CircleID: Might we see another broadband LEO constellation?
Teledesic was the first company to plan to offer broadband connectivity using a constellation of low-earth-orbit (LEO) satellites. Craig McCaw, who had sold McCaw Cellular to AT&T, founded Teledesic in 1990 and it got a big visibility and credibility boost when Bill Gates made a small ($5 million) investment in the company.
McCaw and Gates were able to attract capital — $200 million from a Saudi Prince, $750 million from Motorola, and $100 million from Boeing, which signed on as the prime contractor. When Boeing and Teledesic finished the final design, the constellation had been reduced from the originally planned 840 to 288 satellites. (Later, Motorola replaced Boeing as prime contractor). The FCC approved Teledesic’s Ka-band spectrum application in March 1997 and 37 counties submitted supporting proposals for the December 1997 World Radiocommunication Conference. Teledesic hoped to provide “fiber-like” connectivity to an “Internet in the sky,” but was unable to deliver and gave up in 2002.
I don’t know what motivated Gates’ investment in Teledesic, but today the Gates Foundation is devoted to fighting poverty and providing health care and education in developing nations. Nearly 20 years after the demise of Teledesic, satellite, launch, and communication technology are vastly improved, the entire world is aware of the Internet, we have applications that can utilize “fiber-like” speed and latency, and Gates is clearly aware of the value (and downside) of connecting the unconnected.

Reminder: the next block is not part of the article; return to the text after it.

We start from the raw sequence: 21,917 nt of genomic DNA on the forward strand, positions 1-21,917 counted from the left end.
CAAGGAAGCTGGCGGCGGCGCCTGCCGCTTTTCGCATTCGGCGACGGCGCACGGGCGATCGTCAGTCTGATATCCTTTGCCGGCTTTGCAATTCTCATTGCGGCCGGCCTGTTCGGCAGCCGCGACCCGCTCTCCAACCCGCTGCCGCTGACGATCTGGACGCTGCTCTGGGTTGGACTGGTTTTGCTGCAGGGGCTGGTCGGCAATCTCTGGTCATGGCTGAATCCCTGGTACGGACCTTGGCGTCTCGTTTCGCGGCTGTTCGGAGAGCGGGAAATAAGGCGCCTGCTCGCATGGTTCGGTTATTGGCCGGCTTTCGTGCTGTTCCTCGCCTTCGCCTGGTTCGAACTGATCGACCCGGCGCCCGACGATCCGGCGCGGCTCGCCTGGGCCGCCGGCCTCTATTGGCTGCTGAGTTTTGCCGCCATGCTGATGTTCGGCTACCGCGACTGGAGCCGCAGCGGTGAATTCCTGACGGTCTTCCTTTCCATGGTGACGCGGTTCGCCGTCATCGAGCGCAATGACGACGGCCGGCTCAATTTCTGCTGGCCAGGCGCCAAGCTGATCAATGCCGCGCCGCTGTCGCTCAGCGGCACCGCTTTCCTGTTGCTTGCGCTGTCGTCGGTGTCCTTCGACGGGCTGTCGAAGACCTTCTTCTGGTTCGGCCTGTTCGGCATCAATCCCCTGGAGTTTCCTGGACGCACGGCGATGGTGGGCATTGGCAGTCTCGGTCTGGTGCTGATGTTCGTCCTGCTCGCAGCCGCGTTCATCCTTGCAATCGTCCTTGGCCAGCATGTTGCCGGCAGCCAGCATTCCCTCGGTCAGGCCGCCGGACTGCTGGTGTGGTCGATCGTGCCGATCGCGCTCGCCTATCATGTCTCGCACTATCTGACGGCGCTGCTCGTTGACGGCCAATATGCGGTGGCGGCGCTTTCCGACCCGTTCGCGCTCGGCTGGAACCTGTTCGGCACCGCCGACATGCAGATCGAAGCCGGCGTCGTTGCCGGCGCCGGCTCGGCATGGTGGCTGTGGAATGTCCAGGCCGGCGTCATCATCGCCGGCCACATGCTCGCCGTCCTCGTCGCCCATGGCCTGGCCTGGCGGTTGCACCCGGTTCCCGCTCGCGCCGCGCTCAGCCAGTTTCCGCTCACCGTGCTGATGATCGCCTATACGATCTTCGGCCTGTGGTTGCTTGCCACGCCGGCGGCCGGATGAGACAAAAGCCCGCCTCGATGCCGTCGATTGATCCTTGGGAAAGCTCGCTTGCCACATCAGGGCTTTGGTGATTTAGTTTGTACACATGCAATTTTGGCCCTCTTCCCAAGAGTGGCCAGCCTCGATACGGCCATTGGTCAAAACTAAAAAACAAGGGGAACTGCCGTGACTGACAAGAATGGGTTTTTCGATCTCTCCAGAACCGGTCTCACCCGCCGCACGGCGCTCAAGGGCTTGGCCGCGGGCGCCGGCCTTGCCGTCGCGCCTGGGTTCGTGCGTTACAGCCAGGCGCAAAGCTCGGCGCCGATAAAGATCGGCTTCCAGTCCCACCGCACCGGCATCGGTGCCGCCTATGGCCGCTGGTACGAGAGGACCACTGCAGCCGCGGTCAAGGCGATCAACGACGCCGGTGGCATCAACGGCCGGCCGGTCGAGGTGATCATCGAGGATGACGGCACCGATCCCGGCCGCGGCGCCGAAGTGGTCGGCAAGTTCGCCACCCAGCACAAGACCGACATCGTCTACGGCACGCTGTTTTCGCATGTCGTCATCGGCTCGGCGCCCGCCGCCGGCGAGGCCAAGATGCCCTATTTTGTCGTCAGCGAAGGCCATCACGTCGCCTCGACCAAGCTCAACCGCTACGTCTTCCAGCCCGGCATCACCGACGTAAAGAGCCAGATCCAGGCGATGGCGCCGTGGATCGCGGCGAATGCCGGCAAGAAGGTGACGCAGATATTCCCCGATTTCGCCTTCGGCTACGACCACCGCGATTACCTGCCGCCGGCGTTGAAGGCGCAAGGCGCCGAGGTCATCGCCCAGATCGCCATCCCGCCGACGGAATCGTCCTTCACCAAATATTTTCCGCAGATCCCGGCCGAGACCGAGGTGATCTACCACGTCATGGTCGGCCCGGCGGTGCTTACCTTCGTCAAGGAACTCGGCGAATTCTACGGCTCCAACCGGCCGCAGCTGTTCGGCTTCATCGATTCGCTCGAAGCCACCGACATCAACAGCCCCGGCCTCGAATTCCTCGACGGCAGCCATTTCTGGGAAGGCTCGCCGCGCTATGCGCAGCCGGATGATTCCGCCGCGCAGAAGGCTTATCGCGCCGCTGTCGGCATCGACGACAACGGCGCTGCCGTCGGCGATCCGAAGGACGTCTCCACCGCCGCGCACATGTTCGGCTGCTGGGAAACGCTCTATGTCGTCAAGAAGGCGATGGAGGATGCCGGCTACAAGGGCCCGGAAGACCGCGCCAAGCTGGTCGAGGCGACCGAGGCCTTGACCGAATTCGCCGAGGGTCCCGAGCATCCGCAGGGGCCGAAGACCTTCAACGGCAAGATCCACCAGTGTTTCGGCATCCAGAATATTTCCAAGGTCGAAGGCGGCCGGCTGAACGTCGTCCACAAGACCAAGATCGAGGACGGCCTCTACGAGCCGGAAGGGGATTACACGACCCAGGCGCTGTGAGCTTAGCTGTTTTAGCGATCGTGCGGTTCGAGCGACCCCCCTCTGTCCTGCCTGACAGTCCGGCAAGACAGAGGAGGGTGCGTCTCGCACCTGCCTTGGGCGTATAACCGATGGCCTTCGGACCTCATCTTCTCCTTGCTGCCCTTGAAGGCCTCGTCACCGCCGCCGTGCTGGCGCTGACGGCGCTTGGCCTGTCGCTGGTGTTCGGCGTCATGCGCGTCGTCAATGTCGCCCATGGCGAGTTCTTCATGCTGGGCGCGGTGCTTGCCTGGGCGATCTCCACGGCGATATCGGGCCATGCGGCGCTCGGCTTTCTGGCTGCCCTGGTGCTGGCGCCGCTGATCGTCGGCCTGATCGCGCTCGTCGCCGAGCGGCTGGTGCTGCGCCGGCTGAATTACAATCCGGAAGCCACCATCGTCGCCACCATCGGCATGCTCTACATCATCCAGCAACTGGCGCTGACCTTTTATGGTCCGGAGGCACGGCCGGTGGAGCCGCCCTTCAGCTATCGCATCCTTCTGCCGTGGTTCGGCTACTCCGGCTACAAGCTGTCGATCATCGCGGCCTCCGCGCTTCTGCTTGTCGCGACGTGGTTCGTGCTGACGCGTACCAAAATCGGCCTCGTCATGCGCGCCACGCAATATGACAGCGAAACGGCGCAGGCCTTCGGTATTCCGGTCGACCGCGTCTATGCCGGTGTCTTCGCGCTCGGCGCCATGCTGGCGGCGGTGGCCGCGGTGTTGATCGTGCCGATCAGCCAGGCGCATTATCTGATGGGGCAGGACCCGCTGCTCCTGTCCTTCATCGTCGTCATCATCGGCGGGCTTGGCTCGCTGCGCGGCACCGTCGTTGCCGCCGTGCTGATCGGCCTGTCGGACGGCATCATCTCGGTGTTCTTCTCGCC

Bill Gates might be thinking that it is time for another try.
Last September, Microsoft announced that customers of Viasat, Intelsat, and SES would be able to access Azure cloud services. Their focus is on government, enterprise, maritime, and airline applications and the announcement states that “each of the partners brings different strengths, for example, choices between Geostationary (GEO), Medium Earth Orbit (MEO) and, in the future, Low Earth Orbit(LEO) satellites” so it seems they are talking with possible LEO partners. (Maybe not with Amazon given its recent challenge to Microsoft’s JEDI defense contract).
Earlier this month, the FCC authorized Microsoft to establish a proof-of-concept connection between two ground stations in Washington and DEIMOS-2, a Spanish imaging satellite. If successful, the test will demonstrate satellite connectivity to Microsoft’s Azure cloud services as well as the rest of the Internet. They plan to run the demonstrations before, during, and after the Ignite conference, which starts on Sept. 22, and if the demonstration results in significant market interest, they will apply for regular ground-station authority, which would put them in direct competition with Amazon’s ground-station service. (Microsoft may have a fear of missing out on space).
Terminals with electronically steerable antennas are a critical LEO broadband component. High-end fixed and mobile users will be able to justify relatively expensive terminals, but success in the consumer market will require user-installed, reliable, low-cost terminals. It turns out that Bill Gates was the lead investor in electronically-steerable antenna manufacturer Kymeta at the time of its launch in 2012 and he is now leading a new $85 million investment round in support of a new high-end mobile service using Kymeta’s new LEO-ready U8 terminal. The expensive U8 is sold for high-end fixed and mobile applications today, but they will surely be able to produce a low-cost fixed-service terminal in the future.
If the LEO broadband business case turns out to be viable, these are early days and there is room for competitors. The Gates Foundation endowment is nearly $50 billion, Bill Gate’s net worth is $115 billion and Microsoft is on a roll. Might we see another broadband LEO constellation?
Written by Larry Press, Professor of Information Systems at California State UniversityFollow CircleID on TwitterMore under: Access Providers, Broadband, Mobile Internet, Telecom, Wireless
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